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Jan 29, 2016 7:55 EST

Preservation of still and moving imagery

iCrowdNewswire - Jan 29, 2016

Preservation of still and moving imagery

by Mary Borowy

 

 

Since the enhancement of digital photography at the turn of the 21st century, uses of traditional 35mm film cameras and related film formats taking casual pictures for personal non commercial usage has dropped in convention to favor for digital photography, either through dedicated digital camera devices, or through cell phones that can capture images affixed to JPEG and related computer based files. Because of the spontaneity of taking said images through dedicated cameras and phone appliances, many images captured by these electronic elements are saved by the user that would be stored within a hard drive or a “cloud” based application for future retrieval. Images that are not desired by the user are permanently deleted.
     In the traditional method of taking pictures through a camera device that uses light sensitive film properties, any photo taken is permanently exposed and affixed onto the film strip. Once developed, a negative is created of all images captured that can be printed on to photo paper. (Photos taken as 35mm and other size formatted transparent slides are not printed onto paper stock, although this process is possible to execute.) Such images taken are usually kept by the user and/or owner(s) of the photos that are stored through many methods, from placing said photos into an album, placed within a photo frame for display, or perhaps stored inside of a container. (Cardboard box, etc.) Over time and tide, these photos, with the assumption that they were stored in ideal physical environments and conditions (cool dry location, away from excessive heat, dampness, and humidity) are kept by the user and/or the user’s estate or domain for multiple generations.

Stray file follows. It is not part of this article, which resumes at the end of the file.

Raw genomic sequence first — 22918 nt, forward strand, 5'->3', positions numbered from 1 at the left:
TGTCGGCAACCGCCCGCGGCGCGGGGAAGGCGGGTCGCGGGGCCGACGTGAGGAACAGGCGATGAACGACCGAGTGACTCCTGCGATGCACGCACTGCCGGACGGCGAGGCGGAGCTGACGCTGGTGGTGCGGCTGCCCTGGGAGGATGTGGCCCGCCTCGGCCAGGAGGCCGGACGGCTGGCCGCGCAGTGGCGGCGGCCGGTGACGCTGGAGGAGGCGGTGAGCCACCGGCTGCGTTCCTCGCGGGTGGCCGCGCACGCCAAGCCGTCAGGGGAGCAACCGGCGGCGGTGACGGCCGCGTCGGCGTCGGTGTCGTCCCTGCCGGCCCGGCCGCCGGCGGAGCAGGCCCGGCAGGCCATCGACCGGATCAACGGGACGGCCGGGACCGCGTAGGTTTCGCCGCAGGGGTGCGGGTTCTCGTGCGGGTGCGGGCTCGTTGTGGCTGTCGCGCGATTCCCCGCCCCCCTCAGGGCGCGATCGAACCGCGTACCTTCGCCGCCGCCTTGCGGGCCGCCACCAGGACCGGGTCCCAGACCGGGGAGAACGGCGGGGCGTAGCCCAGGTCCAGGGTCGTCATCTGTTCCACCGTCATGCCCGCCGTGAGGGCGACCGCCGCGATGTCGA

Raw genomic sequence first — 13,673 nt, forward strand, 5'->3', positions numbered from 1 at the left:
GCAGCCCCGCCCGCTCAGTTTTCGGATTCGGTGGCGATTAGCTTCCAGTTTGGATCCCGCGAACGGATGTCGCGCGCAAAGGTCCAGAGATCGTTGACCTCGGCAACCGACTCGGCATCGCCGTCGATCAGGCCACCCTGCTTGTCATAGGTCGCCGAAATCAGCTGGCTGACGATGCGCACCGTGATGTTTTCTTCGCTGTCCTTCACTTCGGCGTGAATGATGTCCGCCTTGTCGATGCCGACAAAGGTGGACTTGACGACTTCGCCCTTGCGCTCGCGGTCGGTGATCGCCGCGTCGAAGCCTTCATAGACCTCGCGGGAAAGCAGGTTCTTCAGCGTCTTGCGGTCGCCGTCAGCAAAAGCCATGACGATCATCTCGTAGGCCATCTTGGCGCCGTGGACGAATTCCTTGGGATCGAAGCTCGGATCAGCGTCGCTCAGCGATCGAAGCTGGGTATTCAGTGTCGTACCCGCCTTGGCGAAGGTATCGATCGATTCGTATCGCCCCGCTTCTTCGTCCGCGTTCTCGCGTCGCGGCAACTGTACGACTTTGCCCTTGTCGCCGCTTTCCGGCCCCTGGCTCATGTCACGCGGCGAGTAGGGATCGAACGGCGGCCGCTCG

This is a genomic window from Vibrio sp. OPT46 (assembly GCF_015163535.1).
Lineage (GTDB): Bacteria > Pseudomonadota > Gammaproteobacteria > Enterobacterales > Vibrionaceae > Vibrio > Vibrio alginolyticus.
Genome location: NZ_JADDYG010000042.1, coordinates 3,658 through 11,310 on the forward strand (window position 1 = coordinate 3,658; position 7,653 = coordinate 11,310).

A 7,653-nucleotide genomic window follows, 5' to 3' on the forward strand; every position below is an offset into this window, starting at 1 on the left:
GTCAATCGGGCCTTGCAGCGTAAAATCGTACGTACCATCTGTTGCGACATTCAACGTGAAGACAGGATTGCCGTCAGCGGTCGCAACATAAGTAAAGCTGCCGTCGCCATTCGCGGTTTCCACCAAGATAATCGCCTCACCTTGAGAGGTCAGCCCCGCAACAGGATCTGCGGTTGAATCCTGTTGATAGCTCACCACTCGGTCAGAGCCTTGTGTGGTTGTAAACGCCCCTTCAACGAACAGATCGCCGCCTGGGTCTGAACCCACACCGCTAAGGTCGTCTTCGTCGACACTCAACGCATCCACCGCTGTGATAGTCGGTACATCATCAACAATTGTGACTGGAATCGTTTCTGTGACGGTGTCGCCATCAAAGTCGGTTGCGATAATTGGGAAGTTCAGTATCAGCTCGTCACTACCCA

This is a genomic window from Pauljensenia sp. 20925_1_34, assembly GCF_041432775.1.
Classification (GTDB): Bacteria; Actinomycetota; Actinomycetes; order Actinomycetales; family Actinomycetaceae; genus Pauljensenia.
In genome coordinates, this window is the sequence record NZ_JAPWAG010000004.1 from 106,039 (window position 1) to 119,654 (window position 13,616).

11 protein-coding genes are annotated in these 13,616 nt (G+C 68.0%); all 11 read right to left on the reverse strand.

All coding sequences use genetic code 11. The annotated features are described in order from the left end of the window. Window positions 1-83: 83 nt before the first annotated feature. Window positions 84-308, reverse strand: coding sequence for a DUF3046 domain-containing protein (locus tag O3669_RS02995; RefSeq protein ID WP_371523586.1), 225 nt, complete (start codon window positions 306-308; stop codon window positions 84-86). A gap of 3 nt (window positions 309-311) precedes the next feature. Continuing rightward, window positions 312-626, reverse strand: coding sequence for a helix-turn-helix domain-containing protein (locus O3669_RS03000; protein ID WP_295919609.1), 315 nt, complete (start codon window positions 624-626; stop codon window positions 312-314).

This project is to take existing photographic elements (print photos, negatives, 35mm slides, etc.) and to preserve them by either reprinting paper based photos from existing prints and negatives, or to take said print pictures and negatives and digitize those in order to be part of the digital image domain. This method’s purpose and functions is to preserve its unique history of the domestic lifestyle set place within the 20th century as these type of photos normally depict. Non commercial photos taken in the late 19th century (1880-1900) will go within the same preservation process.
     Once digitized and/or reprinted, all photographic components will be made available and fully accessible by any individual or institution for both academic research study and/or for personal amusement. If a party and/or company desires to use said images for a commercial for-profit operation, (republished in a book, periodical, or through electronic media), any monitory fees and tariffs paid by the interested party or parties for said use would go to either the surviving estate(s) owning the photos, or retrieved back to this author where such funds would be used for further and existing preservation purposes and related applications.

 

Mary Borowy

Los Angeles, CA, USA!

 

 

Contact Information:

Mary Borowy

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